Time is the essence of things done and the value of things not yet seen, but if given the ability to travel through time, the possibilities become endless. Time travelling gives the ability to change the past, and alter the future, but if the expectations from the past are not the outcomes of the future, lives might change forever. The Time Machine by H.G. Wells showcases the mysteries and dangers of time travelling that entrails an adventure of a lifetime. The researcher intends to discuss the themes, symbolisms, and messages of The Time Machine by H.G. Wells.
Born on 21 September 1866 in Bromley in Kent County, England, Herbert George Wells (H.G. Wells) was the youngest of 7 children of Joseph Wells and Sarah Neal. The Wells family deteriorated due to poverty and the marriage was not that happy; Joseph and Sarah would later live separately, though neither married another. (http://www.online-literature.com/wellshg/)
His father launched a fruitless store that sells glassware and cricket equipment. Herbert’s father was also a skilled cricket player who earned sufficient money to support his family by playing cricket professionally (http://www.egs.edu/library/herbert-george-wells/biography/). Wells was born to parents who tried but failed to escape their lower class statues. His father’s earnings as a professional cricket player was the only thing that is keeping them alive, but even this failed when he was handicapped in an accident. Because of this, Wells began his vain attempts to find a job. (http://www.war-ofthe-worlds.co.uk/h_g_wells.htm).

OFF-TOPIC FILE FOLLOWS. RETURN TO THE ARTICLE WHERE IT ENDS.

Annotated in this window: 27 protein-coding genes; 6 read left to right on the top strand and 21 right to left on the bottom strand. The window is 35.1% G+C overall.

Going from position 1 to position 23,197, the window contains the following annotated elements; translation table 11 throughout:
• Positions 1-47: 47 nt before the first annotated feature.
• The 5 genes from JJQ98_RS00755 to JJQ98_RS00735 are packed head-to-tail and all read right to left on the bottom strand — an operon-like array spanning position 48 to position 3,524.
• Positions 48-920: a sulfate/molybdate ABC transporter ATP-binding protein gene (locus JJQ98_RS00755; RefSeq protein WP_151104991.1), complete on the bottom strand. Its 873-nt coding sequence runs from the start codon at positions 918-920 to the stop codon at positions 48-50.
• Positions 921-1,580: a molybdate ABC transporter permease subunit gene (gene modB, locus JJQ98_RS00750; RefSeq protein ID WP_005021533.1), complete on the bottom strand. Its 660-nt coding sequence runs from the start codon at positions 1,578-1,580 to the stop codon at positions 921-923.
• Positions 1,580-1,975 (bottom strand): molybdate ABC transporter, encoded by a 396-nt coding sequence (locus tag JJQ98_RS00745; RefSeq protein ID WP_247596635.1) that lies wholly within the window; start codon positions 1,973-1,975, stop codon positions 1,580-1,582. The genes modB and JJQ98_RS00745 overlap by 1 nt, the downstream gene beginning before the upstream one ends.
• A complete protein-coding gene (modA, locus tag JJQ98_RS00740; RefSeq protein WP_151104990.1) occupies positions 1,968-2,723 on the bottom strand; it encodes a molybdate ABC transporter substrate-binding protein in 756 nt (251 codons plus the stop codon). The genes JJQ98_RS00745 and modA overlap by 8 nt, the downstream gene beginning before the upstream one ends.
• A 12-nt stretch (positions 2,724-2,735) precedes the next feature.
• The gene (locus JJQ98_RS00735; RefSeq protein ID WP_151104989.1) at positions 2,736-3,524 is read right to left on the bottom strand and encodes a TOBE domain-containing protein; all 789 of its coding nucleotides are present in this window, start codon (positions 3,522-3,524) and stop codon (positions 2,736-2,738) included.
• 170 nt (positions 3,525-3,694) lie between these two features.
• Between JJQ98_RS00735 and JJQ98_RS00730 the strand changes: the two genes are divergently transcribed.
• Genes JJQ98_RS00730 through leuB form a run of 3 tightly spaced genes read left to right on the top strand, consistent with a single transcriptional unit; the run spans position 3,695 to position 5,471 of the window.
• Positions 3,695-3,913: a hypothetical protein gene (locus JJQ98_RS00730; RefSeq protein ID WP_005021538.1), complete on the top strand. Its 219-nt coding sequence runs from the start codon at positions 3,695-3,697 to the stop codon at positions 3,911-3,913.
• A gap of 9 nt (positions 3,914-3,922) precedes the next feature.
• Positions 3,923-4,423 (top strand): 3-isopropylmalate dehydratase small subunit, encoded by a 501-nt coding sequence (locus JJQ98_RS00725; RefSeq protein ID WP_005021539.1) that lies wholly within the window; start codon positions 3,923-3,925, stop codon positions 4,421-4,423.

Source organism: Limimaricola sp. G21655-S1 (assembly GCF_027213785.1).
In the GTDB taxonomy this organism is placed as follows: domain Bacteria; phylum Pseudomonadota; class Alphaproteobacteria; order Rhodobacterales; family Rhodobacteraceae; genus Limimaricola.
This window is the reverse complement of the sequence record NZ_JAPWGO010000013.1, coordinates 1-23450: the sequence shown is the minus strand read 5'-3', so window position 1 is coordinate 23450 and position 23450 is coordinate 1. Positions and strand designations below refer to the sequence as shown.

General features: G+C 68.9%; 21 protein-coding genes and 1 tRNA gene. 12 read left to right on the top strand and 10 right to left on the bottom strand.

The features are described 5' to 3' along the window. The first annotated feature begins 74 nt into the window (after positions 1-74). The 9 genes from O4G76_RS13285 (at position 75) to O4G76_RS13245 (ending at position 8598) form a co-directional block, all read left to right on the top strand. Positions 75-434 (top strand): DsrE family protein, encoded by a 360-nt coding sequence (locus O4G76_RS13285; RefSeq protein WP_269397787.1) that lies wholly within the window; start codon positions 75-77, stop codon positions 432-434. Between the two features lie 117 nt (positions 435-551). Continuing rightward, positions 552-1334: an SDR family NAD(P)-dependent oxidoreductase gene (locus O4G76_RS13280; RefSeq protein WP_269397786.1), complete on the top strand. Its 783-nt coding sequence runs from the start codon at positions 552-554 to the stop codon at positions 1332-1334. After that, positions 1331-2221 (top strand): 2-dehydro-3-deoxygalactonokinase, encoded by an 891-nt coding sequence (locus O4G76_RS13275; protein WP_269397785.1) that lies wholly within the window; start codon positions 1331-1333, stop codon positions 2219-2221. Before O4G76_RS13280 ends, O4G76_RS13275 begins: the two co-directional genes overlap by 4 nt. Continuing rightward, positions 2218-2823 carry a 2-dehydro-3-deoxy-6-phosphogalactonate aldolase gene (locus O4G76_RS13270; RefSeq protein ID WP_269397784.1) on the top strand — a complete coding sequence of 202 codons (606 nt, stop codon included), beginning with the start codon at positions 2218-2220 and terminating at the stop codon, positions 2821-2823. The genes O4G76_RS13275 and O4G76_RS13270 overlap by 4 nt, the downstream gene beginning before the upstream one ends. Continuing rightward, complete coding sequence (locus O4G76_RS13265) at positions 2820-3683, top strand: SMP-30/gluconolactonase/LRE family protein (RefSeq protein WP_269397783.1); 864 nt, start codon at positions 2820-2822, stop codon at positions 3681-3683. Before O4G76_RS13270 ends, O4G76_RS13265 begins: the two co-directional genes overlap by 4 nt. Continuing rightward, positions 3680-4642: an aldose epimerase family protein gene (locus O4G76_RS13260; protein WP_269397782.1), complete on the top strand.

Herbert was an avid reader at an early age but it would take some time before his skills as a writer were discovered. He went and studied in Thomas Morley’s Academy for several years before poverty forced him to drop out and look for a job. He became an apprentice to a draper, but Wells did not like his job and became a pupil-teacher at Midhurst Grammar School in 1883. When Herbert was granted a scholarship to the Normal School of Science in London, he became interested and began his studies in biology and Darwinian principles under Thomas Henry Huxley (http://www.online-literature.com/wellshg/). Class became difficult for him, so he dropped out without a degree, and in 1888, moved to London University. He was given his degree in B.S. in Zoology in 1890. (http://www.egs.edu/library/herbert-george-wells/biography/).
In 1891, he married his cousin, Isabel Mary Wells, whom he met when he moved to live with his uncle and aunt. This marriage did not turn out to be happy, and in 4 years, Wells had his second marriage with his former student, Amy Catherine Robbins. They had two sons, namely Frank Richard and George Philip. Wells had several outside affairs with other women, while he was still together with Amy. After some time, Amber Reeves gave birth to their daughter Anna Jane and Rebecca West gave birth to their son Anthony West (http://modernism.research.yale.edu/wiki/index.php/H.G._Wells).